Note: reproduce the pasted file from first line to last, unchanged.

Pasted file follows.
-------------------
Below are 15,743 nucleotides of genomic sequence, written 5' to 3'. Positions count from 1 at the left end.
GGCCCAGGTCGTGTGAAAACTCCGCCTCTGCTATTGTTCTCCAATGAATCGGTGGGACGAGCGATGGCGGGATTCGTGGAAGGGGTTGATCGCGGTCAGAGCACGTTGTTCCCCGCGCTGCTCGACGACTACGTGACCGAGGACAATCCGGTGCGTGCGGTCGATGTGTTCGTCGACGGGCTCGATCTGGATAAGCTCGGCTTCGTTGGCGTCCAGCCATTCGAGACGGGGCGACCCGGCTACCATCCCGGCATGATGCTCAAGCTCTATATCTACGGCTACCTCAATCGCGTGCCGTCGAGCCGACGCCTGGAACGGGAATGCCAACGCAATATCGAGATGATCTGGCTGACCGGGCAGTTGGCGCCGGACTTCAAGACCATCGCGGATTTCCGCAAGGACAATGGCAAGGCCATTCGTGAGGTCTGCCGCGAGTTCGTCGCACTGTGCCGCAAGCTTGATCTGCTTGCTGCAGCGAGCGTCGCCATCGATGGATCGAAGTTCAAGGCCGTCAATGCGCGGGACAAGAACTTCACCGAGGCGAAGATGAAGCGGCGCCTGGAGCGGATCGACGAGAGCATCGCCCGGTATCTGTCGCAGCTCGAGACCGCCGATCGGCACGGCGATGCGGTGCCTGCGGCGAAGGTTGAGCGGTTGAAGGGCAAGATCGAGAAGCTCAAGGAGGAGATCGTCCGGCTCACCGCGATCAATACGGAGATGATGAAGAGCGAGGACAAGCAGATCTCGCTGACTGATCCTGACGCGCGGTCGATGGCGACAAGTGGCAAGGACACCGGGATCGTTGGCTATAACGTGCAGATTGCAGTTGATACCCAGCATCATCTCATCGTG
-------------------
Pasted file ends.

Below are 15,743 nucleotides of genomic sequence, written 5' to 3'. Positions count from 1 at the left end.
GGCCCAGGTCGTGTGAAAACTCCGCCTCTGCTATTGTTCTCCAATGAATCGGTGGGACGAGCGATGGCGGGATTCGTGGAAGGGGTTGATCGCGGTCAGAGCACGTTGTTCCCCGCGCTGCTCGACGACTACGTGACCGAGGACAATCCGGTGCGTGCGGTCGATGTGTTCGTCGACGGGCTCGATCTGGATAAGCTCGGCTTCGTTGGCGTCCAGCCATTCGAGACGGGGCGACCCGGCTACCATCCCGGCATGATGCTCAAGCTCTATATCTACGGCTACCTCAATCGCGTGCCGTCGAGCCGACGCCTGGAACGGGAATGCCAACGCAATATCGAGATGATCTGGCTGACCGGGCAGTTGGCGCCGGACTTCAAGACCATCGCGGATTTCCGCAAGGACAATGGCAAGGCCATTCGTGAGGTCTGCCGCGAGTTCGTCGCACTGTGCCGCAAGCTTGATCTGCTTGCTGCAGCGAGCGTCGCCATCGATGGATCGAAGTTCAAGGCCGTCAATGCGCGGGACAAGAACTTCACCGAGGCGAAGATGAAGCGGCGCCTGGAGCGGATCGACGAGAGCATCGCCCGGTATCTGTCGCAGCTCGAGACCGCCGATCGGCACGGCGATGCGGTGCCTGCGGCGAAGGTTGAGCGGTTGAAGGGCAAGATCGAGAAGCTCAAGGAGGAGATCGTCCGGCTCACCGCGATCAATACGGAGATGATGAAGAGCGAGGACAAGCAGATCTCGCTGACTGATCCTGACGCGCGGTCGATGGCGACAAGTGGCAAGGACACCGGGATCGTTGGCTATAACGTGCAGATTGCAGTTGATACCCAGCATCATCTCATCGTG